In the three study sites, we established seven levels of N addition: 0, 10, 20, 40, 80, 160 and 320 g N m−2 year−1. We randomly assigned treatments to 1 m2 plots spaced 2 m apart from each other (N = 105 plots; 3 marshes × 7 treatment levels × 5 replicates/treatment). Each fertilization treatment was replicated five times. This gradient included the most common fertilization rates used in N addition studies in wetlands (100–300 g N m−2 year−1; Boyer and Zedler, 1998; Boyer et al., 2001; Crain, 2007) as well as fertilization rates used in studies to evaluate the effect of N deposition (10–100 g N m−2 year−1) on ecosystem functioning (Bradford et al., 2008). In each marsh, we located the plots in areas with vegetation dominated by Salicornia virginica (pickleweed) and in similar positions in the marsh (i.e., distance to main channel, distance to the ocean, similar tidal flooding regime).

We added nitrogen as slow-release granular urea to provide a sustained enrichment over time (∼10 weeks) rather than in a single pulse. Granular urea converts rapidly to ammonium upon contact with water. We buried nine perforated 50-ml centrifuge tubes (8 cuts, 4 cm long × 4 mm wide) per plot, leaving only the caps exposed above the sediment. Tubes were placed evenly (33 cm apart) for homogeneous fertilizer delivery within the plot. The tubes remained in place during the experiment, and we replaced nylon mesh fertilizer bags in these tubes every 10 weeks during the course of the experiment. Urea-free tubes in unfertilized plots were used as disturbance controls. We applied the first fertilizer treatment in July 2008. Here we report results from February 2009, after 7 months of fertilization. We sampled each site over the course of 2 days and all sites within 1 week.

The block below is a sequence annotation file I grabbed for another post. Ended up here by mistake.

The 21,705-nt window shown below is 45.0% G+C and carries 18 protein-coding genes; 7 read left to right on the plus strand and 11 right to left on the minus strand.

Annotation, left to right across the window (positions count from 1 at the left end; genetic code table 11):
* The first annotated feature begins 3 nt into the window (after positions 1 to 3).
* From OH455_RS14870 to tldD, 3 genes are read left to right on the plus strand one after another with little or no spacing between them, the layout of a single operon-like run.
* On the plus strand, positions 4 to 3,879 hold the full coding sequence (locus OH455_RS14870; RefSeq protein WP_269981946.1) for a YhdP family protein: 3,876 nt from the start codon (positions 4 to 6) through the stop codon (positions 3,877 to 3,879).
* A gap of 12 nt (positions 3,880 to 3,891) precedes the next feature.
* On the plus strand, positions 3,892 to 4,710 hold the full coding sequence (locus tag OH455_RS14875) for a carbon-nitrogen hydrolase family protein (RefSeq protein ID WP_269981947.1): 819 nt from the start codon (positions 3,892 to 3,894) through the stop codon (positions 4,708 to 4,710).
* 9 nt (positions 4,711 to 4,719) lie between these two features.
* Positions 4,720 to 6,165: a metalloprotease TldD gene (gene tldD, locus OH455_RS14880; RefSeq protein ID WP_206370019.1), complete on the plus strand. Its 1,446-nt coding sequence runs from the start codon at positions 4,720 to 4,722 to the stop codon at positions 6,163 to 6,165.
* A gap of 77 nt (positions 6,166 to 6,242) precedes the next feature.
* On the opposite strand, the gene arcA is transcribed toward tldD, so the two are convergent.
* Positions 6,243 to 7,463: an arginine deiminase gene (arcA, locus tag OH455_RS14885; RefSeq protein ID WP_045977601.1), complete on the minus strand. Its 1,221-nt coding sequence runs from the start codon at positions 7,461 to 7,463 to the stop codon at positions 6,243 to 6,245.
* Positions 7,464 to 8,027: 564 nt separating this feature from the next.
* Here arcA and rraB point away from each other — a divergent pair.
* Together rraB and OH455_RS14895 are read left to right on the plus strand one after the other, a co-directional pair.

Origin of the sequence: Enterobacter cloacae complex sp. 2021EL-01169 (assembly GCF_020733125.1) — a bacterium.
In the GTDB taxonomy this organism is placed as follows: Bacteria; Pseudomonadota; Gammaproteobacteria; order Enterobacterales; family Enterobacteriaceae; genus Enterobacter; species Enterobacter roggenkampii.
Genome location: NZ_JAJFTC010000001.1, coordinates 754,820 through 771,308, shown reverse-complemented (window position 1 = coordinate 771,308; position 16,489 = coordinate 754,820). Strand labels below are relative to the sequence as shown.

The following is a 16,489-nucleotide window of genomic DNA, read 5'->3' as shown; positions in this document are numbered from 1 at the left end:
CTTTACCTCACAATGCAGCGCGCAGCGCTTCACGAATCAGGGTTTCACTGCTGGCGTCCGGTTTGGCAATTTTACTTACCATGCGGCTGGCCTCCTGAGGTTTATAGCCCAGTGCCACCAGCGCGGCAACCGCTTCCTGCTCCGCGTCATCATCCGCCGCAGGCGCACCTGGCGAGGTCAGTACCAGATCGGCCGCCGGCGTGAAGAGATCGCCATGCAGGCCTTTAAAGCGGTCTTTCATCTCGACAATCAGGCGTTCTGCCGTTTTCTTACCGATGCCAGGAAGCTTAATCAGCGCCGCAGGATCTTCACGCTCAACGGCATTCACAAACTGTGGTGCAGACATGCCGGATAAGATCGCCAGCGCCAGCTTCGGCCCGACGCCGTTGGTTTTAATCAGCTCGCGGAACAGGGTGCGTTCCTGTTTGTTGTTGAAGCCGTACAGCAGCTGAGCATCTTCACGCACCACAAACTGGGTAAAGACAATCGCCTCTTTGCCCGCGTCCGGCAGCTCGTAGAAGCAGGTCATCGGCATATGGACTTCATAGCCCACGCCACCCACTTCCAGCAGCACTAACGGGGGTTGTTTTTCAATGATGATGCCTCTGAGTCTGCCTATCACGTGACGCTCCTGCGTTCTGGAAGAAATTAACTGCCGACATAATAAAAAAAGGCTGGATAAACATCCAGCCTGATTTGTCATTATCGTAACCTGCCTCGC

Field Gas Sampling

We measured methane flux using static gas chambers (16 cm high with a surface area of 104 cm2) that were gently secured 2.5 cm deep into the sediment of each plot at the time of sampling. We clipped the plant biomass just above the sediment surface of this space at the beginning of the experiment to limit our measurements to microbial and root emissions and let the system stabilize for 7 months before sampling. We sampled gases (5 ml) from the capped headspace by syringe. Before withdrawing the sample, we mixed the headspace gases first by pumping the syringe several times and injected it into an evacuated gas-tight vial. Each plot was sampled at four time points after securing the chamber (0, 30, 60, and 90 min). We also intermittently collected positive control (1000 ppm CO2) and atmospheric samples to test for leakages, but none were detected. We analyzed CH4 concentrations with a gas chromatograph (Shimadzu GC2014, equipped with a Thermal Conductivity Detector for measuring CO2 connected in series to a Flame Ionization Detector to measure CH4, and fitted with a 2-ml sample loop, Shimadzu Corporation, Kyoto, Japan). We calculated CH4 flux rates for each plot as the slope of the linear regression of gas concentration over time. The detection limit was 0.7 ppm CH4. In a few cases, we eliminated outliers and estimated the production rate without that time point.